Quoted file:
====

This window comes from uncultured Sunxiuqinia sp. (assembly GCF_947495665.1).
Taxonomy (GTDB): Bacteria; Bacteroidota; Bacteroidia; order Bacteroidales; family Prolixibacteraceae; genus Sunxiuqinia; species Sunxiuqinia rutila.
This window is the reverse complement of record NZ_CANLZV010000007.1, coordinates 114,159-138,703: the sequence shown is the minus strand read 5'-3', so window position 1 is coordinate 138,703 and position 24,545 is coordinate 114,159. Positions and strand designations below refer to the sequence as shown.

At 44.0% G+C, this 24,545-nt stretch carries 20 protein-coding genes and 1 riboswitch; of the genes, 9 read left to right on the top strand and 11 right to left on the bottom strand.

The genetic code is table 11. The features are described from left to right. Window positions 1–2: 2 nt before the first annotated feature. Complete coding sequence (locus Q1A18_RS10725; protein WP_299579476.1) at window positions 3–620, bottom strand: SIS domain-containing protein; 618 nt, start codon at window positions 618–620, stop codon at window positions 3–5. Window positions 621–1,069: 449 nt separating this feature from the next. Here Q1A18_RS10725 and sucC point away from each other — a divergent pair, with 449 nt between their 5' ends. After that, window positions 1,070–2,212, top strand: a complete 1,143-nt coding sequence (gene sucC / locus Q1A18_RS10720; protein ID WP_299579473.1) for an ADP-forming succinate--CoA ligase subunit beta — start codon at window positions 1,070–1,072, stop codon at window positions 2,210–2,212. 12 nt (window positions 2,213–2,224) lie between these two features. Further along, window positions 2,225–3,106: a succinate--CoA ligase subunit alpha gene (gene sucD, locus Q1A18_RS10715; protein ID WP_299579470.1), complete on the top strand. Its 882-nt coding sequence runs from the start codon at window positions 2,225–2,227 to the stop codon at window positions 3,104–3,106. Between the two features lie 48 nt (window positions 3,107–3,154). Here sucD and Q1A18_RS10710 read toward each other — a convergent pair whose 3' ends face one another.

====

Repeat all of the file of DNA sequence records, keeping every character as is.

This window comes from uncultured Sunxiuqinia sp. (assembly GCF_947495665.1).
Taxonomy (GTDB): Bacteria; Bacteroidota; Bacteroidia; order Bacteroidales; family Prolixibacteraceae; genus Sunxiuqinia; species Sunxiuqinia rutila.
This window is the reverse complement of record NZ_CANLZV010000007.1, coordinates 114,159-138,703: the sequence shown is the minus strand read 5'-3', so window position 1 is coordinate 138,703 and position 24,545 is coordinate 114,159. Positions and strand designations below refer to the sequence as shown.

At 44.0% G+C, this 24,545-nt stretch carries 20 protein-coding genes and 1 riboswitch; of the genes, 9 read left to right on the top strand and 11 right to left on the bottom strand.

The genetic code is table 11. The features are described from left to right. Window positions 1–2: 2 nt before the first annotated feature. Complete coding sequence (locus Q1A18_RS10725; protein WP_299579476.1) at window positions 3–620, bottom strand: SIS domain-containing protein; 618 nt, start codon at window positions 618–620, stop codon at window positions 3–5. Window positions 621–1,069: 449 nt separating this feature from the next. Here Q1A18_RS10725 and sucC point away from each other — a divergent pair, with 449 nt between their 5' ends. After that, window positions 1,070–2,212, top strand: a complete 1,143-nt coding sequence (gene sucC / locus Q1A18_RS10720; protein ID WP_299579473.1) for an ADP-forming succinate--CoA ligase subunit beta — start codon at window positions 1,070–1,072, stop codon at window positions 2,210–2,212. 12 nt (window positions 2,213–2,224) lie between these two features. Further along, window positions 2,225–3,106: a succinate--CoA ligase subunit alpha gene (gene sucD, locus Q1A18_RS10715; protein ID WP_299579470.1), complete on the top strand. Its 882-nt coding sequence runs from the start codon at window positions 2,225–2,227 to the stop codon at window positions 3,104–3,106. Between the two features lie 48 nt (window positions 3,107–3,154). Here sucD and Q1A18_RS10710 read toward each other — a convergent pair whose 3' ends face one another.